Life in China during the coronavirus

If you’re living in China, thinking about living in China, or in the process of putting together your visa documents, by now your mother has asked you if you are still really going to live there.  Everyone’s watching the news and it ranges from mundane to apocalyptic.  What is really happening?  I asked Shane Goulding to tell us what the day to day looked like in Shanghai, and what the process of getting back there after a vacation in Australia.  Here’s what he had to say:

“I have been living in China now for almost nine years and most of that time has been here in Shanghai. In recent years, for most of the longer holidays, I have travelled abroad. This Chinese New Year was no different.

I left to go back to Australia on January 25, the day after Chinese New Year started. The situation with the coronavirus started to become a little more severe when I was away. However, I still, like most people, watched the news carefully and saw the figures for the number infected and dead rise. I was more focused on just spending time with family and having a good time than what was happening in China.

I was due to return on February 6 and did not give it a lot of thought. Whenever I was asked if I was really going back to China, I just responded that I would make a decision on February 5 and then go from there. Shanghai is after all where I live, and I had two dogs and a cat to take care of.  I also spoke regularly to people in Shanghai and things did not seem so bad. Then, on February 5, after one last minute run to the supermarket I decided to just come back to Shanghai. I stocked up on antibacterial soap, wipes, surface spray, hand sanitizer and all the surgical masks I could find as I heard all these were almost impossible to find in China. I also bought vitamin C and immune booster pills. Then, early on February 6, I went to the airport and checked-in for my flight and after 10 hours and 30 minutes in the air, I was again in Shanghai.

The airport in Shanghai was a little confronting. Someone boarded to announce extra measures were in place. After departing the plane, people in full body biohazard suits were handing out health declaration forms before immigration. There was almost no line at immigration, and my luggage was already circling on the belt by the time I got there. There was no need for a final bag check before departing out into the arrival hall either so time wise, it was the quickest I had ever gotten out of the airport. There was another temperature check before entering the taxi stand but there was no line so it was straight into a taxi for me. Amazing! I was off the plane and in a taxi 15 minutes later. That never happens.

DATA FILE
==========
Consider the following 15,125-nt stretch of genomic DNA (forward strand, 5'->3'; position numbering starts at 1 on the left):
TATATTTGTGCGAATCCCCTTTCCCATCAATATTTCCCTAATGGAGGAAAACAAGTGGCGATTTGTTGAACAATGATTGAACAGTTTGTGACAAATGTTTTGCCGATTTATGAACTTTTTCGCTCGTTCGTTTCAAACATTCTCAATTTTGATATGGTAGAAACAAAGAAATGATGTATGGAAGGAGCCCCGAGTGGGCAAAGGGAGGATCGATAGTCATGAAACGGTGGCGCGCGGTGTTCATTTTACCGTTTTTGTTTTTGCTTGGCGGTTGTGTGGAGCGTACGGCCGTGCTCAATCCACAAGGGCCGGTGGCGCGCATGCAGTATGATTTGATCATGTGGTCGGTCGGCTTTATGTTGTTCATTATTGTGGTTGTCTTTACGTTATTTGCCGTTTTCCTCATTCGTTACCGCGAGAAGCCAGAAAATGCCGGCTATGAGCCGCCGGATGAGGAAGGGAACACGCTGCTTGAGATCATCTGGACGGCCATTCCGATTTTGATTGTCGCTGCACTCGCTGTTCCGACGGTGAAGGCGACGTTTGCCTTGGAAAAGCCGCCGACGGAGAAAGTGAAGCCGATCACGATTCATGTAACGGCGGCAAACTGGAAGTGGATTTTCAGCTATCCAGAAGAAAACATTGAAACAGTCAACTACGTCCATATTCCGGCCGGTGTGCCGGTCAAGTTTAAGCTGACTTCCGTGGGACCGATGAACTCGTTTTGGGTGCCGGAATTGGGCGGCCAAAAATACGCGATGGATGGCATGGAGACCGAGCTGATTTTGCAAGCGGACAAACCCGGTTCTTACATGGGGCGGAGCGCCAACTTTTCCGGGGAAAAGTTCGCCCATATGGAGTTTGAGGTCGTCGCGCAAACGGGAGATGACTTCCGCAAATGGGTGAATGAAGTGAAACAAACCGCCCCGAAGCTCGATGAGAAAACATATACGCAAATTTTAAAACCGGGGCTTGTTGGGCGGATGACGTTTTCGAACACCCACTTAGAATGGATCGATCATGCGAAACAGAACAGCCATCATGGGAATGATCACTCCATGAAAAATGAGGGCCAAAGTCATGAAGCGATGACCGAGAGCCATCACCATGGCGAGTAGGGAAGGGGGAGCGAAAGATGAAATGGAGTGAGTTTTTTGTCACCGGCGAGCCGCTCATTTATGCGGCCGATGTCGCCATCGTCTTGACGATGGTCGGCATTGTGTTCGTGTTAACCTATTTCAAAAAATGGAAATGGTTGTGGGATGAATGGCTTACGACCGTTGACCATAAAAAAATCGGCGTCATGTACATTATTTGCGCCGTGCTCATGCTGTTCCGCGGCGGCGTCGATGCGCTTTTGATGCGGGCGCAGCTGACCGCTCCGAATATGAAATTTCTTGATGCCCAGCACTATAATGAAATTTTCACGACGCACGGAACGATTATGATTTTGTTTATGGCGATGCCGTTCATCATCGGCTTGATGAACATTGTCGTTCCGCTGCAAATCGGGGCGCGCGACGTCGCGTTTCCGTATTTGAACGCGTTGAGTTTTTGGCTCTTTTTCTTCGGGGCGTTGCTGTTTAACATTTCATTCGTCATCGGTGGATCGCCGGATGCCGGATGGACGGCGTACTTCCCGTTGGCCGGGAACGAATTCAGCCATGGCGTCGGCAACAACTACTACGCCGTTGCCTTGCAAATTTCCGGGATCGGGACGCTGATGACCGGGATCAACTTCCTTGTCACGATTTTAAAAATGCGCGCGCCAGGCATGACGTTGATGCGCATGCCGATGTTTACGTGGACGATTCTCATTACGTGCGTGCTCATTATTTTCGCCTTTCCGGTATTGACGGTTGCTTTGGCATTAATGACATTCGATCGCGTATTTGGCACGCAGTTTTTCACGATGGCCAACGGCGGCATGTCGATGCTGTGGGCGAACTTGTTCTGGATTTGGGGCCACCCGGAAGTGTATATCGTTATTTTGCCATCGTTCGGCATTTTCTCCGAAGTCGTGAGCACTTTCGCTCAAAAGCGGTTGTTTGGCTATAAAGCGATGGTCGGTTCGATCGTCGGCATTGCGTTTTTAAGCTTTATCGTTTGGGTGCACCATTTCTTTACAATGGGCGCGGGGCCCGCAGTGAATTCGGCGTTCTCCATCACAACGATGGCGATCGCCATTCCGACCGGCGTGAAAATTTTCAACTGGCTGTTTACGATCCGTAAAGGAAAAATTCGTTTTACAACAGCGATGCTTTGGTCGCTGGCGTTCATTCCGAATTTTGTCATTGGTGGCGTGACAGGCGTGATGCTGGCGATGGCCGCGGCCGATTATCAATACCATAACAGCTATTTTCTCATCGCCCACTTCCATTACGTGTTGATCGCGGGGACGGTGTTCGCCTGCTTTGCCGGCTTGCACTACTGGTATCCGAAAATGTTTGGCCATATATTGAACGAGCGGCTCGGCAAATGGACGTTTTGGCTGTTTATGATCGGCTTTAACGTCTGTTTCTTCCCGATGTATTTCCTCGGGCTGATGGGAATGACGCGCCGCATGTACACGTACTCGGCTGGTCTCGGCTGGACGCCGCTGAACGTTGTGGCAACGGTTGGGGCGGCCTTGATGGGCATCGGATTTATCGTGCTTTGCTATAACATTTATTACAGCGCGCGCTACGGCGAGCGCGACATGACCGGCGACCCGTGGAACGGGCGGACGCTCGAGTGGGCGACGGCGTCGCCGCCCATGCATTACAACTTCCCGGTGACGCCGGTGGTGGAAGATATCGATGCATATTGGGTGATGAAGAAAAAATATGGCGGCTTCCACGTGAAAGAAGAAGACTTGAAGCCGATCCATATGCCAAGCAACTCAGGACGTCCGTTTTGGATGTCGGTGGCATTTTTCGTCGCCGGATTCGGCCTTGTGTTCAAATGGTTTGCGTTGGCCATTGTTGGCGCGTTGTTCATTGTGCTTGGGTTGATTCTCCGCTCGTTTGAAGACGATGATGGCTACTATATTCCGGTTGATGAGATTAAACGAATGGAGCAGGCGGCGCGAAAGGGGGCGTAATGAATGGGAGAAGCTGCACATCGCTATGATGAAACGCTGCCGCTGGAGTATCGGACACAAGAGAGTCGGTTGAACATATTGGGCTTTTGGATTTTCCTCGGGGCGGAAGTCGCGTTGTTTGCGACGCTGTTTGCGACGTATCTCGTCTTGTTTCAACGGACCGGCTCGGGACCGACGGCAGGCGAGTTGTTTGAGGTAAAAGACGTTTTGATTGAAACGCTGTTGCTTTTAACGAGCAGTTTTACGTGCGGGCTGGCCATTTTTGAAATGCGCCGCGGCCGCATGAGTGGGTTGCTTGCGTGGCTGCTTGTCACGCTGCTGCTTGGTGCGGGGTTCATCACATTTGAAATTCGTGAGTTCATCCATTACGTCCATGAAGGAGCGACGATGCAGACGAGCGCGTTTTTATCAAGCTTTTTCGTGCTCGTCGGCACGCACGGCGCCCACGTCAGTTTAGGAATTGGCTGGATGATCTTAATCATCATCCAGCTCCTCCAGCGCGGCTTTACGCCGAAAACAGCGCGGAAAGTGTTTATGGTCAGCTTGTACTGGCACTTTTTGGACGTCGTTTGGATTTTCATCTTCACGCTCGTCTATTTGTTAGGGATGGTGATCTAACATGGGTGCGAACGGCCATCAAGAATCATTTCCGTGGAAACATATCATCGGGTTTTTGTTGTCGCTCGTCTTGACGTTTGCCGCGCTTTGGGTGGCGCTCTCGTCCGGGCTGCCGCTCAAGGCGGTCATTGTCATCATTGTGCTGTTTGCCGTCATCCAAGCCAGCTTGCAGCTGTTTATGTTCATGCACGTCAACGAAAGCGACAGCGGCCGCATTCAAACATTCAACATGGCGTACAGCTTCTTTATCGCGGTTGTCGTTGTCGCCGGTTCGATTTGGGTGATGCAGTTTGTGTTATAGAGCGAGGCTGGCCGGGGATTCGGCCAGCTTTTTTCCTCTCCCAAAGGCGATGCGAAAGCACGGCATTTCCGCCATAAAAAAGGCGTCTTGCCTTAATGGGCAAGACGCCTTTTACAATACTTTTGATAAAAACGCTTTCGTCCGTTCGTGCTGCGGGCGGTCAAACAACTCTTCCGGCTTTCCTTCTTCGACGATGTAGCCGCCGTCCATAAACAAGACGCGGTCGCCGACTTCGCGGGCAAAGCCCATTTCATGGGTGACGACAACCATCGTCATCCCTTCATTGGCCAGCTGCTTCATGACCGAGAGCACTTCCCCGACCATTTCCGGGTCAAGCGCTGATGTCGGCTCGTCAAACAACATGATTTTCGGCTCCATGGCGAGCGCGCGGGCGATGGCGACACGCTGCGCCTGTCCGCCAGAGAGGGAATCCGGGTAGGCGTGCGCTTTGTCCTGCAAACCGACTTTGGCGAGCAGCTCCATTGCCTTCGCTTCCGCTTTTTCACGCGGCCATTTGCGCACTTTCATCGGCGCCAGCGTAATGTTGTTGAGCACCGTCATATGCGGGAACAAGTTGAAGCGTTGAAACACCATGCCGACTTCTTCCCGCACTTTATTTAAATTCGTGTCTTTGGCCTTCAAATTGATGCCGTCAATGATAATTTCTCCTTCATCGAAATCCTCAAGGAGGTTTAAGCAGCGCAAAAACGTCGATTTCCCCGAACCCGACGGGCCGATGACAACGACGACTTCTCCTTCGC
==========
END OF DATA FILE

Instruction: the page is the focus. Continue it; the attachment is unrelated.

Once I arrived at my housing complex, there was another temperature check and I had to complete a form with my personal details and travel history including flight number. The security guards where very friendly and commented on my luggage and nice surgical mask and then I was inside the complex. I had to go through the same process when entering my building and told I was not allowed to leave the complex for seven days. There was a big sign listing the worst affected areas stating there was a 14-day quarantine period and seven days for all other areas. After completing the seven days, I received a card that now allows me to leave and re-enter my housing complex. I celebrated by going to the supermarket on the other side of the street. Before that, I was limited to getting delivery, which, I do most days so it was not that bad. Just a little inconvenient. However, as most cafes, restaurants, malls, gyms etc. were still closed, there really was nowhere to go anyway. So, as tough as it was, I was forced to catch up on some reading and TV, get my wine delivered and work from my dining room table instead of the office.

Now though, things are slowly getting back to normal. The basketball and tennis courts and exercise areas in my complex were closed off but now they are open again. The convenience store which had restricted hours from 6am – 10pm is now open 24 hours again. Slowly, things are getting back to normal. I went to the office twice this last week. The second time, a few more restaurants had opened along the street to the office.

Being here in China at this time has been an experience. To see whole streets of shops, restaurants and café’s closed and streets almost deserted was a little eerie at first. However, I quickly moved to appreciate everybody’s efforts to follow the strict rules and stay at home in efforts to quickly eradicate the virus. Luckily, with things being so convenient in China like food delivery, courier services, any impact somewhere like Shanghai has not been so bad. So, after a little inconvenience, people are steadily going back out to enjoy the beautiful blue early spring.”